It considers what sort of people supported fascism after 1945 and argues that those who remained active were part of a continuous ideological thread linking the nascent fascism of the 1920’s, the British Union of Fascists and the plethora of neo-fascist groups formed between the 1950s and 1990s. ’1
Hillman considers the re-emergence of fascism and identifies the need for further detailed work into the period and, while recognising Renton’s contribution to the historical record, criticises it for working in an ‘inappropriate Marxist framework’.32 The article interestingly summarises the ‘views and impact’ of Mosley, Chesterton and Leese, concluding that Mosley’s ‘Europe a Nation’ policy situated him firmly within the mainstream of continental fascism but resulted in his influence on postwar British fascism falling ‘a long way short of the impact of Leese and Chesterton’.33 These short introductions are a useful starting point from which to launch the far more detailed ideological analysis within this book.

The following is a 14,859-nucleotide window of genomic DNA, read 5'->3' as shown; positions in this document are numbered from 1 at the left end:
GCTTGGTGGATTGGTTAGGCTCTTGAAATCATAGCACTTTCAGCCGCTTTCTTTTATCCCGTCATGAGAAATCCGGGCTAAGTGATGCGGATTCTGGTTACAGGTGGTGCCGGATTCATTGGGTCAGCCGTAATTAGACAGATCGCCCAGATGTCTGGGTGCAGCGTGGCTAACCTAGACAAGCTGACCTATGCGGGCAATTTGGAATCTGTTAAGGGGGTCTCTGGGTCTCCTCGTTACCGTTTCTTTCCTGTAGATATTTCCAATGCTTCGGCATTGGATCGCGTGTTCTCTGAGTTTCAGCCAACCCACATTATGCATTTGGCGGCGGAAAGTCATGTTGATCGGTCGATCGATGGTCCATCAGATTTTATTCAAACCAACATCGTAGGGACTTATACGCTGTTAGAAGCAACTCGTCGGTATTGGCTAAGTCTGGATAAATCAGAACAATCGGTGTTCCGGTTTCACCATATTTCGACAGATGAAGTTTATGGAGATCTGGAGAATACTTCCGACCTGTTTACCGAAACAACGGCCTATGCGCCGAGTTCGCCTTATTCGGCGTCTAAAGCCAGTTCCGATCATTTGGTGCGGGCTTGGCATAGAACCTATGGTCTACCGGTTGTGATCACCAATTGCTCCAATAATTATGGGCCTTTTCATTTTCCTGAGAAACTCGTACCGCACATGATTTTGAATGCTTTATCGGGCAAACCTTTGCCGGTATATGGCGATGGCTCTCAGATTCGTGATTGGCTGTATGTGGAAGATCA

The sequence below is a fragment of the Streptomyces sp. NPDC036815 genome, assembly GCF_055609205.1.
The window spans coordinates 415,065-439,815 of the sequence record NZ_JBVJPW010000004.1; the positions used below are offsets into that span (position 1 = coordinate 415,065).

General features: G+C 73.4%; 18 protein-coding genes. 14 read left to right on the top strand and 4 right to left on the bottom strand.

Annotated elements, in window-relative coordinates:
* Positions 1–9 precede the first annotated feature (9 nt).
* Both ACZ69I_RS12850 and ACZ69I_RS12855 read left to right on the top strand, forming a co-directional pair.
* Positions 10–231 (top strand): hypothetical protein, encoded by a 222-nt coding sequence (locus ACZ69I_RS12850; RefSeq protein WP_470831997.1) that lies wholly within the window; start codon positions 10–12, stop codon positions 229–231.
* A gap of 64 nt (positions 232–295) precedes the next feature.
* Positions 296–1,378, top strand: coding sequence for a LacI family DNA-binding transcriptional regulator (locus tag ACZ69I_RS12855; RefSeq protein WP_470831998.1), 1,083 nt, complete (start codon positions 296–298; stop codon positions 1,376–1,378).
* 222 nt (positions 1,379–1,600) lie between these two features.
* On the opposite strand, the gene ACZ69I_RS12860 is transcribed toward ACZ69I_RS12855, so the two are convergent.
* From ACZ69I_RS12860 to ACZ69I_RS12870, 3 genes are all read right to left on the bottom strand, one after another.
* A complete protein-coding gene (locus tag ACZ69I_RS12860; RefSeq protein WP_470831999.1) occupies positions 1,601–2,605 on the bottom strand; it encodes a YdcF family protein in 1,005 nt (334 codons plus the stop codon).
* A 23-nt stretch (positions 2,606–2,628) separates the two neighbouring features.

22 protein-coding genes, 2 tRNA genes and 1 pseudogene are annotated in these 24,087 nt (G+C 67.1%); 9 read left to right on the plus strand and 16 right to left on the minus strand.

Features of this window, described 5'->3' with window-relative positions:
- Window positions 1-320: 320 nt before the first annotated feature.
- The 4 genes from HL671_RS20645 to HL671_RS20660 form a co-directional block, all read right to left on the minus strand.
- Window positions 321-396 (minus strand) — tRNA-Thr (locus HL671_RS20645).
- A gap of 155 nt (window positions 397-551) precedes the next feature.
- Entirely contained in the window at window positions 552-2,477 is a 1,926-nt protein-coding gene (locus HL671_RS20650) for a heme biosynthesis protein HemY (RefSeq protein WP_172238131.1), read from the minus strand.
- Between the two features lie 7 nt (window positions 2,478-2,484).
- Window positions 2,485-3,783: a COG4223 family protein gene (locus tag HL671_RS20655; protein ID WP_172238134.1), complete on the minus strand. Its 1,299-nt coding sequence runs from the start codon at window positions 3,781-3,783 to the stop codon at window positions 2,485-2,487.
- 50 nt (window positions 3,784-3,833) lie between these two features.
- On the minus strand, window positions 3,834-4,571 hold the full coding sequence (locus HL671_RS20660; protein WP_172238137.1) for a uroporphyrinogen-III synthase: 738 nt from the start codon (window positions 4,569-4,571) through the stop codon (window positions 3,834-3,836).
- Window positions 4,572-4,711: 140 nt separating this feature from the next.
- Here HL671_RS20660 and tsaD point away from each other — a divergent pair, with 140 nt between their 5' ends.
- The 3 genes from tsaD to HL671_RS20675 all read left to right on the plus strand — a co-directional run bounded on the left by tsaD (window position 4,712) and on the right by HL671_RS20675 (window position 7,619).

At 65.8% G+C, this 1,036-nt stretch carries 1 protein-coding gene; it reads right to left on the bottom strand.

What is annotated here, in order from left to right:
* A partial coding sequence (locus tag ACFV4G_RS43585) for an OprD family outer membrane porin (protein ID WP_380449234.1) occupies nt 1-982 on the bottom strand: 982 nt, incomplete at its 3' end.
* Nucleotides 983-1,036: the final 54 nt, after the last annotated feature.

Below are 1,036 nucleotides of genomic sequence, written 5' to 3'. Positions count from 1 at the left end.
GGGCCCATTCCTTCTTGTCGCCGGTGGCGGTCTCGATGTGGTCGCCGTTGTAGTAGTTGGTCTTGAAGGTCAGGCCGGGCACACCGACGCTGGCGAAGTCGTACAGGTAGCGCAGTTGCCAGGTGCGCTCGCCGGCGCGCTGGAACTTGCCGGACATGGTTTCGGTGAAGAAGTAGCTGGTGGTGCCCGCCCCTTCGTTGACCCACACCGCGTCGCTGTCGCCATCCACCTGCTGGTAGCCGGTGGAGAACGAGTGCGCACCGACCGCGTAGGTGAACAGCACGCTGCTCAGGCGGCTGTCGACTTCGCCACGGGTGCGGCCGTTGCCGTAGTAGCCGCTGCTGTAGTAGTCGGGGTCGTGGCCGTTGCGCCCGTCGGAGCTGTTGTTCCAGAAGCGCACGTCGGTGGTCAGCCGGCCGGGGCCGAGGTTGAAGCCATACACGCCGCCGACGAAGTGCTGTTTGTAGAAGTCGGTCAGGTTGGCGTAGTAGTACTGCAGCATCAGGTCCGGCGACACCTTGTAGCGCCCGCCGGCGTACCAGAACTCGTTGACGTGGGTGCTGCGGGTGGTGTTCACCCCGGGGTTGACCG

Far more abundant than specific works on the immediate postwar period are chapters within broader works on British fascism.34 As is to be expected these vary in both relevance and quality. Among the more recent additions to the expanding cannon is Nigel Copsey and John E. Richardson’s edited volume - Cultures of Postwar British Fascism.** Building on Julie Gottlieb and Thomas Linehan’s earlier collection of essays - The Culture of Fascism: Visions of the Far-right in Britain — it adds a much needed postwar perspective to the ‘cultural turn’ in generic fascist studies. Some of these ideas, especially Janet Dack’s contribution on ‘cultural regeneration’, are discussed in the ideologies chapter of this book.